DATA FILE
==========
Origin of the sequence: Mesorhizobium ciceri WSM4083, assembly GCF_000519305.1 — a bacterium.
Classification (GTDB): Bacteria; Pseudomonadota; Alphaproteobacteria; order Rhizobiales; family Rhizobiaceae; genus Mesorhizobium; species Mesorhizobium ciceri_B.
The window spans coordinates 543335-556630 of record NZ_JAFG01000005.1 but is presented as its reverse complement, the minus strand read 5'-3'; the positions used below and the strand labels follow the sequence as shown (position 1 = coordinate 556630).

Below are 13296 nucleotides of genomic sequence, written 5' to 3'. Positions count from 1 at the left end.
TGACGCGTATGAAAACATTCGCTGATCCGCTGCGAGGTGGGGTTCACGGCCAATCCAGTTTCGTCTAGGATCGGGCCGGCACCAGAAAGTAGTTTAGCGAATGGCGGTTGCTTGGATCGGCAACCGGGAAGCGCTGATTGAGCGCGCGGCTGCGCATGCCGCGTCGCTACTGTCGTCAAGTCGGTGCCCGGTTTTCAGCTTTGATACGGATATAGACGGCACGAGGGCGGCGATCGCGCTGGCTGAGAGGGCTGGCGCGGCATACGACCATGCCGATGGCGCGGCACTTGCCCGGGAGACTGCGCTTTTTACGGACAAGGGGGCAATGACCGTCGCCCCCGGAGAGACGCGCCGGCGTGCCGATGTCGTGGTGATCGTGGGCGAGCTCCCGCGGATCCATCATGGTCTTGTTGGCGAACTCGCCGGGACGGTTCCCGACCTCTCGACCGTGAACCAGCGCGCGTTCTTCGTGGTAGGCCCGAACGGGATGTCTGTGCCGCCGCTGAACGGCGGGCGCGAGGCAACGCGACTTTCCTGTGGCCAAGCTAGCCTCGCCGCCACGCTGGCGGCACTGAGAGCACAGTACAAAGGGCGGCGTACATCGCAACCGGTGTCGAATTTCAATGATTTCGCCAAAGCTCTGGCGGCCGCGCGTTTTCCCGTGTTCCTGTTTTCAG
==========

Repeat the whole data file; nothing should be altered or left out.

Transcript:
Origin of the sequence: Mesorhizobium ciceri WSM4083, assembly GCF_000519305.1 — a bacterium.
Classification (GTDB): Bacteria; Pseudomonadota; Alphaproteobacteria; order Rhizobiales; family Rhizobiaceae; genus Mesorhizobium; species Mesorhizobium ciceri_B.
The window spans coordinates 543335-556630 of record NZ_JAFG01000005.1 but is presented as its reverse complement, the minus strand read 5'-3'; the positions used below and the strand labels follow the sequence as shown (position 1 = coordinate 556630).

Below are 13296 nucleotides of genomic sequence, written 5' to 3'. Positions count from 1 at the left end.
TGACGCGTATGAAAACATTCGCTGATCCGCTGCGAGGTGGGGTTCACGGCCAATCCAGTTTCGTCTAGGATCGGGCCGGCACCAGAAAGTAGTTTAGCGAATGGCGGTTGCTTGGATCGGCAACCGGGAAGCGCTGATTGAGCGCGCGGCTGCGCATGCCGCGTCGCTACTGTCGTCAAGTCGGTGCCCGGTTTTCAGCTTTGATACGGATATAGACGGCACGAGGGCGGCGATCGCGCTGGCTGAGAGGGCTGGCGCGGCATACGACCATGCCGATGGCGCGGCACTTGCCCGGGAGACTGCGCTTTTTACGGACAAGGGGGCAATGACCGTCGCCCCCGGAGAGACGCGCCGGCGTGCCGATGTCGTGGTGATCGTGGGCGAGCTCCCGCGGATCCATCATGGTCTTGTTGGCGAACTCGCCGGGACGGTTCCCGACCTCTCGACCGTGAACCAGCGCGCGTTCTTCGTGGTAGGCCCGAACGGGATGTCTGTGCCGCCGCTGAACGGCGGGCGCGAGGCAACGCGACTTTCCTGTGGCCAAGCTAGCCTCGCCGCCACGCTGGCGGCACTGAGAGCACAGTACAAAGGGCGGCGTACATCGCAACCGGTGTCGAATTTCAATGATTTCGCCAAAGCTCTGGCGGCCGCGCGTTTTCCCGTGTTCCTGTTTTCAG